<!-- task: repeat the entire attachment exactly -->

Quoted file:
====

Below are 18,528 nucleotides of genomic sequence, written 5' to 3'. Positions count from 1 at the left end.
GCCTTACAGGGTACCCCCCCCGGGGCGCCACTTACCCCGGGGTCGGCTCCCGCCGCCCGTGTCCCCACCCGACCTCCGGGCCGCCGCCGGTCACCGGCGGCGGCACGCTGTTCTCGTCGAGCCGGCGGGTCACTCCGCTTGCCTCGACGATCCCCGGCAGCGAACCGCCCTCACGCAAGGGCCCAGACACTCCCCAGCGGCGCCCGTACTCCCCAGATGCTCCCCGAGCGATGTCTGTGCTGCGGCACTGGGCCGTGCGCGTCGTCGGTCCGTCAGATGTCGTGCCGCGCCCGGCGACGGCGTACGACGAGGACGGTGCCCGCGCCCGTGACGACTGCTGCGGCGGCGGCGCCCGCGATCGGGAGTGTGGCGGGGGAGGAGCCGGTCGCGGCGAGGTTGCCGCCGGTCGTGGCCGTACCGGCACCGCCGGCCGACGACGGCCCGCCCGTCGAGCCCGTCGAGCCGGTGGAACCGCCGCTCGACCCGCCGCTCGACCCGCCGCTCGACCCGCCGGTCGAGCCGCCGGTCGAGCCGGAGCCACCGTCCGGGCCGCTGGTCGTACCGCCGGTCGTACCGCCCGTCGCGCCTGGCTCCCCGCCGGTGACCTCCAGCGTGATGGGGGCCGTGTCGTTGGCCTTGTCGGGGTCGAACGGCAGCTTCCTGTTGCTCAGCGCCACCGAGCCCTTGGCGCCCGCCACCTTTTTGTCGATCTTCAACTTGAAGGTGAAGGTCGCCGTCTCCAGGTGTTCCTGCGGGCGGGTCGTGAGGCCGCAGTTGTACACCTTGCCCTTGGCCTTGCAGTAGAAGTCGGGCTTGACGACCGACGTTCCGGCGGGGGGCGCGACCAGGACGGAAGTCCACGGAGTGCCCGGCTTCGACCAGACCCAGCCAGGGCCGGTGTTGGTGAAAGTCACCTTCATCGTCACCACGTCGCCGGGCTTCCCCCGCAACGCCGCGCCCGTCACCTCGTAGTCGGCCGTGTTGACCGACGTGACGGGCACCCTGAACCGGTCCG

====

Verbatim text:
Below are 18,528 nucleotides of genomic sequence, written 5' to 3'. Positions count from 1 at the left end.
GCCTTACAGGGTACCCCCCCCGGGGCGCCACTTACCCCGGGGTCGGCTCCCGCCGCCCGTGTCCCCACCCGACCTCCGGGCCGCCGCCGGTCACCGGCGGCGGCACGCTGTTCTCGTCGAGCCGGCGGGTCACTCCGCTTGCCTCGACGATCCCCGGCAGCGAACCGCCCTCACGCAAGGGCCCAGACACTCCCCAGCGGCGCCCGTACTCCCCAGATGCTCCCCGAGCGATGTCTGTGCTGCGGCACTGGGCCGTGCGCGTCGTCGGTCCGTCAGATGTCGTGCCGCGCCCGGCGACGGCGTACGACGAGGACGGTGCCCGCGCCCGTGACGACTGCTGCGGCGGCGGCGCCCGCGATCGGGAGTGTGGCGGGGGAGGAGCCGGTCGCGGCGAGGTTGCCGCCGGTCGTGGCCGTACCGGCACCGCCGGCCGACGACGGCCCGCCCGTCGAGCCCGTCGAGCCGGTGGAACCGCCGCTCGACCCGCCGCTCGACCCGCCGCTCGACCCGCCGGTCGAGCCGCCGGTCGAGCCGGAGCCACCGTCCGGGCCGCTGGTCGTACCGCCGGTCGTACCGCCCGTCGCGCCTGGCTCCCCGCCGGTGACCTCCAGCGTGATGGGGGCCGTGTCGTTGGCCTTGTCGGGGTCGAACGGCAGCTTCCTGTTGCTCAGCGCCACCGAGCCCTTGGCGCCCGCCACCTTTTTGTCGATCTTCAACTTGAAGGTGAAGGTCGCCGTCTCCAGGTGTTCCTGCGGGCGGGTCGTGAGGCCGCAGTTGTACACCTTGCCCTTGGCCTTGCAGTAGAAGTCGGGCTTGACGACCGACGTTCCGGCGGGGGGCGCGACCAGGACGGAAGTCCACGGAGTGCCCGGCTTCGACCAGACCCAGCCAGGGCCGGTGTTGGTGAAAGTCACCTTCATCGTCACCACGTCGCCGGGCTTCCCCCGCAACGCCGCGCCCGTCACCTCGTAGTCGGCCGTGTTGACCGACGTGACGGGCACCCTGAACCGGTCCG